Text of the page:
Diego, a tortoise of the endangered Chelonoidis hoodensis subspecies from Española Island, is seen in a breeding centre at the Galapagos National Park on Santa Cruz Island in the Galapagos archipelago, located some 1,000 km off Ecuador's coast, on September 10, 2016. / AFP / RODRIGO BUENDIA        (Photo credit should read RODRIGO BUENDIA/AFP via Getty Images)
RODRIGO BUENDIA/AFP/Getty Images
Diego, a tortoise of the endangered Chelonoidis hoodensis subspecies from Española Island, is seen in a breeding centre at the Galapagos National Park on Santa Cruz Island in the Galapagos archipelago, located some 1,000 km off Ecuador's coast, on September 10, 2016. / AFP / RODRIGO BUENDIA (Photo credit should read RODRIGO BUENDIA/AFP via Getty Images)
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A womanizing tortoise whose rampant sex life may have single-handedly saved his entire species from extinction has retired from his playboy lifestyle, returning to the wild with his mission accomplished.

Diego’s unstoppable libido was credited as a major reason for the survival of his fellow giant tortoises on Espanola, part of the Galapagos Islands, after being shipped over from the San Diego Zoo as part of a breeding program.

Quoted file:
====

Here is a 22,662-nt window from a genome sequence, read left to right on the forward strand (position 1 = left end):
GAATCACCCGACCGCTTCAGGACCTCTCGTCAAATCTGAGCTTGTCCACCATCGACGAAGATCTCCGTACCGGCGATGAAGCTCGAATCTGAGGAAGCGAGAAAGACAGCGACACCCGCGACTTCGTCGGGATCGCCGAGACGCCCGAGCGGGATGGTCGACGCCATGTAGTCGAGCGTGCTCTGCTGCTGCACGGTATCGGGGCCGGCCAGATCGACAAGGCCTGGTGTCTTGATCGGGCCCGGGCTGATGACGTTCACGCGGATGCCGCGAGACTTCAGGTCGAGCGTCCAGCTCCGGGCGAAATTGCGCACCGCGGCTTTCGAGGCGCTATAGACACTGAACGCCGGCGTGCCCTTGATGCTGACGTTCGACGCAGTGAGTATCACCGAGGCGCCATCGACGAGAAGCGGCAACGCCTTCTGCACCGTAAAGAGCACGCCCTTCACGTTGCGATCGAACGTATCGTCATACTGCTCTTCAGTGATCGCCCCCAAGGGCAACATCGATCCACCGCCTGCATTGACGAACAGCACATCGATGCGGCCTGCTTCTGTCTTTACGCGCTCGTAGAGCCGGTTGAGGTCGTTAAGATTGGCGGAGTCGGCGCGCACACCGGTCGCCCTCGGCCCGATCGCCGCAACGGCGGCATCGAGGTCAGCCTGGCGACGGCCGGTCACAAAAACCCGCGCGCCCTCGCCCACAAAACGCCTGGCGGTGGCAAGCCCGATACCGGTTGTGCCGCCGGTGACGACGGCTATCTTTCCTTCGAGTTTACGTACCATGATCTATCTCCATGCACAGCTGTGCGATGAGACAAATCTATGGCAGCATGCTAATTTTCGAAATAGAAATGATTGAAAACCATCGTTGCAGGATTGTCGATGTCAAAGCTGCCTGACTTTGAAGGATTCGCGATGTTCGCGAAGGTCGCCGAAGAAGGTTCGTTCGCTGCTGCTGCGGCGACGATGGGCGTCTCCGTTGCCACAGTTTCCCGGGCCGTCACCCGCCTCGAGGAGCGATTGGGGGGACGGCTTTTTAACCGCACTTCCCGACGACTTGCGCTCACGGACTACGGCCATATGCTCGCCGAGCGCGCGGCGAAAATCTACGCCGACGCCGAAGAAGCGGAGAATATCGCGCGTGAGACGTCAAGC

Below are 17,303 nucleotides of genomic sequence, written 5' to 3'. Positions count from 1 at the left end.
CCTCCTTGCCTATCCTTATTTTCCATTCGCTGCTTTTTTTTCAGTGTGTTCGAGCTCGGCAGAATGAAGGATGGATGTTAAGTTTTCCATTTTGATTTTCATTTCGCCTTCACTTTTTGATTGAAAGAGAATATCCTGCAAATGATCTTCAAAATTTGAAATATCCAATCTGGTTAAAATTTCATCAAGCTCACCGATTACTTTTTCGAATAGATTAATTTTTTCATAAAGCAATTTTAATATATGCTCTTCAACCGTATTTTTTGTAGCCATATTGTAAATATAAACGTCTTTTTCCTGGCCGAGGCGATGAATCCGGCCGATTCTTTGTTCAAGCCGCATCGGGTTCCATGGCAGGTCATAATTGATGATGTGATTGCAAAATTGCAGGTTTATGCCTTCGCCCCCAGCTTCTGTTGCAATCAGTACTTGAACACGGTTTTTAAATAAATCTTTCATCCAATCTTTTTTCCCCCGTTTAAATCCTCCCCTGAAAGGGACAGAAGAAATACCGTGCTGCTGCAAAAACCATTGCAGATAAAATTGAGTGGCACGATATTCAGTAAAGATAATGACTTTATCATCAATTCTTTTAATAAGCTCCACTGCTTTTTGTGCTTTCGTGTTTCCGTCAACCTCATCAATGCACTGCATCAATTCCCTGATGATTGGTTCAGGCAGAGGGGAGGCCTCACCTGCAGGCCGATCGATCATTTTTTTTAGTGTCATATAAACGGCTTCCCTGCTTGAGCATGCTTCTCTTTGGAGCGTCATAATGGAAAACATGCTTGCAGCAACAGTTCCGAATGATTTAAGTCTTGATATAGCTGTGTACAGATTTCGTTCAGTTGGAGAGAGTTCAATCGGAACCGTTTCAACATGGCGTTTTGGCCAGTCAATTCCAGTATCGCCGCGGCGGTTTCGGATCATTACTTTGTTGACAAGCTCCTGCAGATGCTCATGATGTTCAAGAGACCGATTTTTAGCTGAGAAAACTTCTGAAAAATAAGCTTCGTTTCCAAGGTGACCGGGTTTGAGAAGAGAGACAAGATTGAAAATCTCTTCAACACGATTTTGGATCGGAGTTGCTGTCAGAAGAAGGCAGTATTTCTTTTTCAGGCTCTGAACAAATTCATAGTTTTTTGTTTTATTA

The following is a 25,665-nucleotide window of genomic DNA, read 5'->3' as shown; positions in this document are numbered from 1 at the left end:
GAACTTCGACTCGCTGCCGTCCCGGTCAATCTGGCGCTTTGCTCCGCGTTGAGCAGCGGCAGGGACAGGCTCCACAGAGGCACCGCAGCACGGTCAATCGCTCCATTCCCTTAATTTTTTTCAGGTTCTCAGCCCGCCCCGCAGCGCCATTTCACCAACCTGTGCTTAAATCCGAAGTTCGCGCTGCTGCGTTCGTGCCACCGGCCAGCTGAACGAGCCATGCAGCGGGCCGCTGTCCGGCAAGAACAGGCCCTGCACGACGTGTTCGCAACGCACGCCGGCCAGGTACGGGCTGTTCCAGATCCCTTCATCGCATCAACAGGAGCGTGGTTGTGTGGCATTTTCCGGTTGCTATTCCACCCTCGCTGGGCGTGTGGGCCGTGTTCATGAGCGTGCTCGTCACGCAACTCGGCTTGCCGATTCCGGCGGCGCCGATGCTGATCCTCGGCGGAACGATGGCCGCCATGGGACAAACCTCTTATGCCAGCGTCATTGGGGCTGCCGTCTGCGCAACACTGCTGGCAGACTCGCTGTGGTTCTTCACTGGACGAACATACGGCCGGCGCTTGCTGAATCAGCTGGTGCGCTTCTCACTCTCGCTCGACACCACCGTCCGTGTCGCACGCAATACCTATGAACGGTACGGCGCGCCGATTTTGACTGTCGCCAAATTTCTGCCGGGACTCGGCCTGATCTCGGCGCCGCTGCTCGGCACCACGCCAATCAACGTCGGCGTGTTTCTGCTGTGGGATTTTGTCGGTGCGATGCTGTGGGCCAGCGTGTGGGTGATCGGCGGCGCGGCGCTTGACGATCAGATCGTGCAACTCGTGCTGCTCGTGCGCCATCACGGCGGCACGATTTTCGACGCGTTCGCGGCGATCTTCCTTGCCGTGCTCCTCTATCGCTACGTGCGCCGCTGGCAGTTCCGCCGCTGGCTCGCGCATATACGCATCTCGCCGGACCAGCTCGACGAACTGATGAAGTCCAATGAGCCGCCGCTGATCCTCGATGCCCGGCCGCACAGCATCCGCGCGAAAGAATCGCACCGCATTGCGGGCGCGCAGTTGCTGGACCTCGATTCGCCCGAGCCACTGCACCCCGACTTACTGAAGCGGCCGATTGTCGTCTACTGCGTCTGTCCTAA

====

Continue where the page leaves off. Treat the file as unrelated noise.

When he started his campaign of promiscuity, there were just two males and 12 females of his species alive on the island.

But the desirable shell-dweller had so much sex he helped boost the population to over 2,000. The Galapagos National Parks service believe the 100-year-old tortoise is the patriarch of around 40% of that population.

“He’s contributed a large percentage to the lineage that we are returning to Espanola,” Jorge Carrion, the park’s director, told AFP. “There’s a feeling of happiness to have the possibility of returning that tortoise to his natural state.”

Diego's good looks made him a hit on the island.
RODRIGO BUENDIA/AFP/Getty Images
Diego's good looks made him a hit on the island.

A total of 15 tortoises took part in the breeding program to boost the island’s population, but none played a big a role as Diego.

“About 1,800 tortoises have been returned to Espanola and now with natural reproduction we have approximately 2,000 tortoises,” Carrion told AFP.

“This shows that they are able to grow, they are able to reproduce, they are able to develop,” he said.

The Galapagos Islands are one of the world’s premier destinations for wildlife viewing, and were visited by Charles Darwin as he worked on the theory of evolution.